STAFF working in hotels, shops, and restaurants need help to
spot signs that children on their premises may be subject to
exploitation, grooming, and trafficking, the Children's Society
said this week.
In partnership with a charity tackling child sexual
exploitation, National Working Group, it has launched a campaign
pack, Say Something if You See Something, that contains
training materials. Besides helping employees in the hospitality
industry to spot signs of abuse, it will help employers to carry
out risk assessments, and vet staff.
The pack was launched on Tuesday at an event in Parliament
attended by the Home Office Minister Damien Green.
The chief executive of the Children's Society, Matthew Reed,
said: "Preventing child sexual exploitation is everybody's
business, not just the police or social workers'."
Also on Tuesday, Mr Green responded to an inquiry by the Home
Affairs Select Committee (HASC) on child sexual exploitation and
localised grooming. The committee's report, published in June,
identified "catastrophic multi-agency failures" in some local
authorities, and warned that "there are still places in the UK
where victims of child sexual exploitation are being failed by
On Tuesday, Mr Green said: "Since the HASC published its
inquiry, progress has been made. The police are more engaged,
aware, and determined to identify victims. In the past, all too
often, these crimes were largely hidden, and now child sexual
exploitation is rightly centre-stage as an issue we must tackle. We
will continue to work to ensure victims are not left to suffer in
silence, and ensure that those who exploit them are brought to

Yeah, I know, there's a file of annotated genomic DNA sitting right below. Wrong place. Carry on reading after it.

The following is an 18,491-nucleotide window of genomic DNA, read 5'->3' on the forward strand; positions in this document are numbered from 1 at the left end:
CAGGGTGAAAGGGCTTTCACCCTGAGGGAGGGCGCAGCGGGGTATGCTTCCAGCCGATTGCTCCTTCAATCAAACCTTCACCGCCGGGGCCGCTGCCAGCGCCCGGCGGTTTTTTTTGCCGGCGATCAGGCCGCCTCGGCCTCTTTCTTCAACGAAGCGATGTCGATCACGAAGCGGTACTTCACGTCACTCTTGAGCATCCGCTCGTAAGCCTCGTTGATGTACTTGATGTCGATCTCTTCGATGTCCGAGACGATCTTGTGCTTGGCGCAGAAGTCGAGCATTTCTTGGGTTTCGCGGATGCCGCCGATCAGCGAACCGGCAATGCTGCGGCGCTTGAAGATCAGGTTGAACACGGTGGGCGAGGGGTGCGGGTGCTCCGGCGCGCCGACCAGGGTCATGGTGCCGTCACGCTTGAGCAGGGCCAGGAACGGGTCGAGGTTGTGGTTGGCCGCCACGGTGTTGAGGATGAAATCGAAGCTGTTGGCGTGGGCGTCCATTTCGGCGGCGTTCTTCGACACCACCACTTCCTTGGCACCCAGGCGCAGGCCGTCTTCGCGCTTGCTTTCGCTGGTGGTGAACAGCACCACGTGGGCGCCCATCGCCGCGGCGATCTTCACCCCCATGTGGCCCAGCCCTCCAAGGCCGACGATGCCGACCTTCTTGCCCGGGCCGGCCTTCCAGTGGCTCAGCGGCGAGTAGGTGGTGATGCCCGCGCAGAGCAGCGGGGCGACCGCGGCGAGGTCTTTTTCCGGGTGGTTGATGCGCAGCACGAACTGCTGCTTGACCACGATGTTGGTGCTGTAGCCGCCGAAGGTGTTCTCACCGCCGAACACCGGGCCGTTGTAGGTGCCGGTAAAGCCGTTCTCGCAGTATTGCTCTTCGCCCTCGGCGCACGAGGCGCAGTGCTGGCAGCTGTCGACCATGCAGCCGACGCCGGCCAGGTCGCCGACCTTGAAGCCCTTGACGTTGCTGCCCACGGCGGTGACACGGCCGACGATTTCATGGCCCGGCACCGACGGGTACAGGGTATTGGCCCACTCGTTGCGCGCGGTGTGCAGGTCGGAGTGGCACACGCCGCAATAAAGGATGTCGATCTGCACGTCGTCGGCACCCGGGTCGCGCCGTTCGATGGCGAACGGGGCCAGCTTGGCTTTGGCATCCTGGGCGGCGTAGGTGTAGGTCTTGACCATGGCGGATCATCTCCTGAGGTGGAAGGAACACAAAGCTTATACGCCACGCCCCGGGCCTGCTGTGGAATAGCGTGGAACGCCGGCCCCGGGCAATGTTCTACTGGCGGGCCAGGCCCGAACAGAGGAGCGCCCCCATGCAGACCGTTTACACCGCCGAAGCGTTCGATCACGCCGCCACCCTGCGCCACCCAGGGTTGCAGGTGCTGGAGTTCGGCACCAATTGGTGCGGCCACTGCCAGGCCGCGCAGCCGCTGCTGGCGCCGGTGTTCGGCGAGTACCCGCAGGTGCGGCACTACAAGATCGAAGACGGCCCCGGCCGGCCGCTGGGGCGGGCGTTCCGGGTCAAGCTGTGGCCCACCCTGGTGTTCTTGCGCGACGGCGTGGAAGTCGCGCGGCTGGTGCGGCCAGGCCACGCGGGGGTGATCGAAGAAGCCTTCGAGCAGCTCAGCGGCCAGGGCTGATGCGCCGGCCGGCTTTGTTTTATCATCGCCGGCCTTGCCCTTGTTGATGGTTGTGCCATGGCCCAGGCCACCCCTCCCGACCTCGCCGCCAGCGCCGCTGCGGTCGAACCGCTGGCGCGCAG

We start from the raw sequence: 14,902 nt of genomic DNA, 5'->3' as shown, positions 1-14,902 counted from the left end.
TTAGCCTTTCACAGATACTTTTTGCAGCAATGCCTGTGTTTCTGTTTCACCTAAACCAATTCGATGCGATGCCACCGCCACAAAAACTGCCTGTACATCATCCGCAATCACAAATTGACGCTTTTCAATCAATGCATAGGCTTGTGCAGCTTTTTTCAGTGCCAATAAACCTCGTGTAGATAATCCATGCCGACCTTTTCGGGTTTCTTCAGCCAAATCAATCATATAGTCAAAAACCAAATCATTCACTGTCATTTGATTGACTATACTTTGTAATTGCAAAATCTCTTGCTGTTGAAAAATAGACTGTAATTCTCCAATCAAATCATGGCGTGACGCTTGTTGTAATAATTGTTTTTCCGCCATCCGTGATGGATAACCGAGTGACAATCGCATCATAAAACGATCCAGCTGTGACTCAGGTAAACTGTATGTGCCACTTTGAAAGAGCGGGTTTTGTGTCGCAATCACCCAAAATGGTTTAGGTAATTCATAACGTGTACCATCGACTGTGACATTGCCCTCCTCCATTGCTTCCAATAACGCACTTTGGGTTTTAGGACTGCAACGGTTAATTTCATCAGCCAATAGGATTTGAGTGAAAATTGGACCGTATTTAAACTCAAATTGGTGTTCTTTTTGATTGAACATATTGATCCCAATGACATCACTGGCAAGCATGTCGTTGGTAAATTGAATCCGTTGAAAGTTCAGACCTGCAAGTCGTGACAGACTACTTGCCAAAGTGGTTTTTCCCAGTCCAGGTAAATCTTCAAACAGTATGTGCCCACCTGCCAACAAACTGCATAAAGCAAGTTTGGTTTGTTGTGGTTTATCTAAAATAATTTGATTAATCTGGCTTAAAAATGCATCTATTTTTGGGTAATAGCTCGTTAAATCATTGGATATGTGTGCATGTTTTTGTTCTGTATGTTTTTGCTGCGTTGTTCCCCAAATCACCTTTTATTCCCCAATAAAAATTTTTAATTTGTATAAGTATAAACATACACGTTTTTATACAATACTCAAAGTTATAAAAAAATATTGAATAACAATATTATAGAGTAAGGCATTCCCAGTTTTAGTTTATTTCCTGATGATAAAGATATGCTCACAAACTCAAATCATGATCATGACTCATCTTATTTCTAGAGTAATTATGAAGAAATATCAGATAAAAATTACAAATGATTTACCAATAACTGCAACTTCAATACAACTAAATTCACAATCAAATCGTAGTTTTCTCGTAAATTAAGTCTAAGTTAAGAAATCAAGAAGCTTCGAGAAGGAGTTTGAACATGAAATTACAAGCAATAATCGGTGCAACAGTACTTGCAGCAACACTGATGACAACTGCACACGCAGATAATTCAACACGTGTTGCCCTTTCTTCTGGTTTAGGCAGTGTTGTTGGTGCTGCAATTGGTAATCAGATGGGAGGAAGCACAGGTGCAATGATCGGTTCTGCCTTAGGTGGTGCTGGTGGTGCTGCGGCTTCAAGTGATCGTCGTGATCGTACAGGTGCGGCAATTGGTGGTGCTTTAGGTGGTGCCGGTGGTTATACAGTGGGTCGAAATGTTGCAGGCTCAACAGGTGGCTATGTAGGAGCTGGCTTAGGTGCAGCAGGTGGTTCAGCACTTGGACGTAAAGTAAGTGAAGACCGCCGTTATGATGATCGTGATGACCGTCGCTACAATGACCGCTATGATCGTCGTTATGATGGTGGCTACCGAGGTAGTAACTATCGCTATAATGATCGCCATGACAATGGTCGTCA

On Wednesday, the acting policy director at the Children's
Society, Ellen Broome, said that the Government had missed an
opportunity to "set out a concrete plan for how they will make sure
local agencies fully implement central guidance. . . Leaving it up
to local agencies has failed before, and more of the same is likely
to fail again."
The interim report of the Children's Commissioner's inquiry into
child sexual exploitation in gangs and groups, published last year,
includes a list of the places most frequently referred to as
locations of abuse by those who gave evidence. These included
parties, vehicles, private houses, and homes, but food outlets,
hotels, B&Bs, and shopping centres also featured.
Evidence submitted to the Children's Commissioner's inquiry
suggested that at least 16,500 children were at risk of sexual
exploitation in one year.
Home Office report published. Trafficked
children are being treated with suspicion and prejudice by
statutory agencies, and exposed to a variety of forms of
maltreatment, a report by the Refugee Council and Children's
Society, commissioned by the Home Office and published on Thursday,
Researchers interviewed 17 young people who were trafficked as
children, and had escaped. Three of them had been sent to adult
prison after being prosecuted for offences - including immigration
offences - committed while they were under the control of
The report concludes that there is an absence of understanding
of child trafficking at all levels in local authorities and within
other associated professions.
It is estimated that 2077 people were potential victims of
trafficking in the UK in 2011, of which 24 per cent were